from The Telegraph (UK) / by John Hiscock
French actress Marion Cotillard tells John Hiscock about her triumph as Edith Piaf, avoiding the paparazzi, and the importance of sex scenes in her latest film Rust and Bone.
Growing up in Paris, Marion Cotillard dreamed of being not just a French actress but what she calls an actress of the world. “My dream was wide, I didn’t see any boundaries, and maybe that’s why I crossed the ocean,” she says thoughtfully.
But now, having successfully crossed the ocean, she is ready to go home. We are talking at the Toronto Film Festival, where her new film, Rust and Bone, has been showing, but her flight back to France is booked for later in the evening and she is looking forward to getting on it.
She needs to seek refuge in France, she says, to escape the constant attention and hounding by paparazzi that has been part of her life in the US ever since her 2008 Oscar win for La Vie En Rose, the story of Edith Piaf.
She now chooses to divide her roles between French and English-language productions, usually playing complex, strong women in films as varied as Public Enemies, the musical Nine, Midnight in Paris, Chris Nolan’s Inception and The Dark Knight Rises.
“It’s not the fame that changed my life but La Vie En Rose,” she says. “It put me in a different universe and gave me the opportunity to discover different worlds.
“But I’m not like some celebrities who live with paparazzi 24 hours a day. That’s why I’m keeping my life in France.”
Her home is still in Paris, where she lives with the actor and director Guillaume Canet, whom she met in 2003 when they appeared together in Love Me If You Dare. Since then they have acted together in two other French movies and he has just directed her in the not-yet-released French thriller Blood Ties.
They have an 18-month-old son, Marcel, and live a relatively simple lifestyle, although she is clearly uncomfortable talking about her private life.
“Some people need a partner who is the total opposite of themselves and some people need to find someone who is exactly alike. It’s really hard to explain the combination of two people who love each other.
“I won’t say anything smart and beautiful about it today because the explanation would be very long.” She laughs. “But I loved working with Guillaume again and I’d love to work with him some more. He’s an amazing director for actors.”
The lissom, long-limbed Cotillard has a reputation for doing meticulous research. She has studied English diligently and speaks it almost flawlessly, albeit slowly.
After the festival screenings of Rust and Bone in Cannes and Toronto, she was singled out for special praise by critics for her performance as Stephanie, a whale trainer at a marine park who loses her legs when a show ends in tragedy.
Directed by Jacques Audiard, the movie co-stars Matthias Schoenaerts as Ali, a nightclub bouncer who becomes her helper and lover.
“I researched and I watched videos of amputees but I didn’t do major deep research because I didn’t really need to know exactly how you move without legs and I thought I would learn with her and experience it with her,” says Cotillard.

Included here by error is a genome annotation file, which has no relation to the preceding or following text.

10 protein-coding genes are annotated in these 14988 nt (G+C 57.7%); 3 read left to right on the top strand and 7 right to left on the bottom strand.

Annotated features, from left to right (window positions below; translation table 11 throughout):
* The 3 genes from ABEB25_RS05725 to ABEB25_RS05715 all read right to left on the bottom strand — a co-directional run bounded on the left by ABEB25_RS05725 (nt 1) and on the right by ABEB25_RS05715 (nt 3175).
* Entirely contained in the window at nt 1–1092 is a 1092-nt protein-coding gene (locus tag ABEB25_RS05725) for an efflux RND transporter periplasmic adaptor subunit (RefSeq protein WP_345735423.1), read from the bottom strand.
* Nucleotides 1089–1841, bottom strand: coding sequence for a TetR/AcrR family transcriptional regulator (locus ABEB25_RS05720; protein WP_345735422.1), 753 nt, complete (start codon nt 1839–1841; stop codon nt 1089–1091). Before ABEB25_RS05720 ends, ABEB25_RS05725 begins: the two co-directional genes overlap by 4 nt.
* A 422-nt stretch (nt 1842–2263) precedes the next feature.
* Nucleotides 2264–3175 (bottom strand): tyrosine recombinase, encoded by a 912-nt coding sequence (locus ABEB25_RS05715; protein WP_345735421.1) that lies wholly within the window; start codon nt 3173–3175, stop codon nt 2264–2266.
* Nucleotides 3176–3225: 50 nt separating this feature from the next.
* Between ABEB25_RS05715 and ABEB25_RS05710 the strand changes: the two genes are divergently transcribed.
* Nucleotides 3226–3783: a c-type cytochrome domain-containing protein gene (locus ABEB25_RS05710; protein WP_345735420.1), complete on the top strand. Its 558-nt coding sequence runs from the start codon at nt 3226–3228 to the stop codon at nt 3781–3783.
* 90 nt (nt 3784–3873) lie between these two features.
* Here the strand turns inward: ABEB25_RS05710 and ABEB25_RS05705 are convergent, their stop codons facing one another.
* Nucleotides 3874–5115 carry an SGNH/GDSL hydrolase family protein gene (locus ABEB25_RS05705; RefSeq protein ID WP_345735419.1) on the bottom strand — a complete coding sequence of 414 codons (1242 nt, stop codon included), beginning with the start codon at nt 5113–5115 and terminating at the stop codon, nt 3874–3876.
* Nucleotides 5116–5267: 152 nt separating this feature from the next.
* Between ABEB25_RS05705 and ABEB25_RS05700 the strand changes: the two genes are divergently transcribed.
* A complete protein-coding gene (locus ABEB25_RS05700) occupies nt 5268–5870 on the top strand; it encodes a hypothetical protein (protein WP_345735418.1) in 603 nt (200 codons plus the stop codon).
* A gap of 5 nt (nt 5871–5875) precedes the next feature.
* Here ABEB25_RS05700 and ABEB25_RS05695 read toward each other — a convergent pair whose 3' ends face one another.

“If she had been an amputee for 10 years I would have done more, different research.”
For once, she did not object to love scenes, which for her are usually the worst part of being an actress. “I am shaking; I feel very bad and I want to cry most of the time because I hate it so much,” she says. “But here it was totally different. I was so involved with my character that I was happy she would enjoy something like that. It’s a movie about love, about flesh, about rust and bone and heart and sex, so without the sex scenes the movie would have missed something.”
It is not surprising that there is an air of theatricality about Marion Cotillard. She grew up in an artistic household, the daughter of an actor-director father and actress mother. As a child she appeared on stage in plays written by her father and began her professional acting career at the age of 16 in the TV series Highlander, then made her feature film debut in Luc Besson’s action-comedy Taxi. She appeared in several high-profile French films, winning a César award – the French equivalent of an Oscar – for her role in Un long dimanche de fiançailles (A Very Long Engagement) and in Ridley Scott’s A Good Year, with Russell Crowe.
For her first post-Piaf role she co-starred with Johnny Depp as John Dillinger’s love interest, Billie Frechette, in Public Enemies, living in Louisiana to perfect the character’s accent. She then spent four months learning to dance for her role as Luisa, the cuckolded Italian film director’s wife in the musical Nine. In quick succession after that came Inception, Midnight in Paris, Contagion and The Dark Knight Rises.
Until recently, Cotillard occasionally sang and played bass and keyboard with the French band Yodelice, with whom she recorded several songs. “It was two years ago, when I could still go on stage, and I would love to do it again because my place in that band is very special. They gave me a lot of freedom to come and go and I want to give some time to music. That’s what I’m going to do.”
Finding time is becoming more difficult for the actress now that she has a toddler. “It changes things because I have to organise myself differently,” she says with a laugh. “Usually when I work I’m totally dedicated to the role and when I leave the set I bring some of my character home with me, but I can’t bring anyone home with me now because my son would freak out.
“So I’m trying to totally separate my life as a woman from my life as an actress. And so far it hasn’t been that difficult.”
Rust and Bone opens on November 2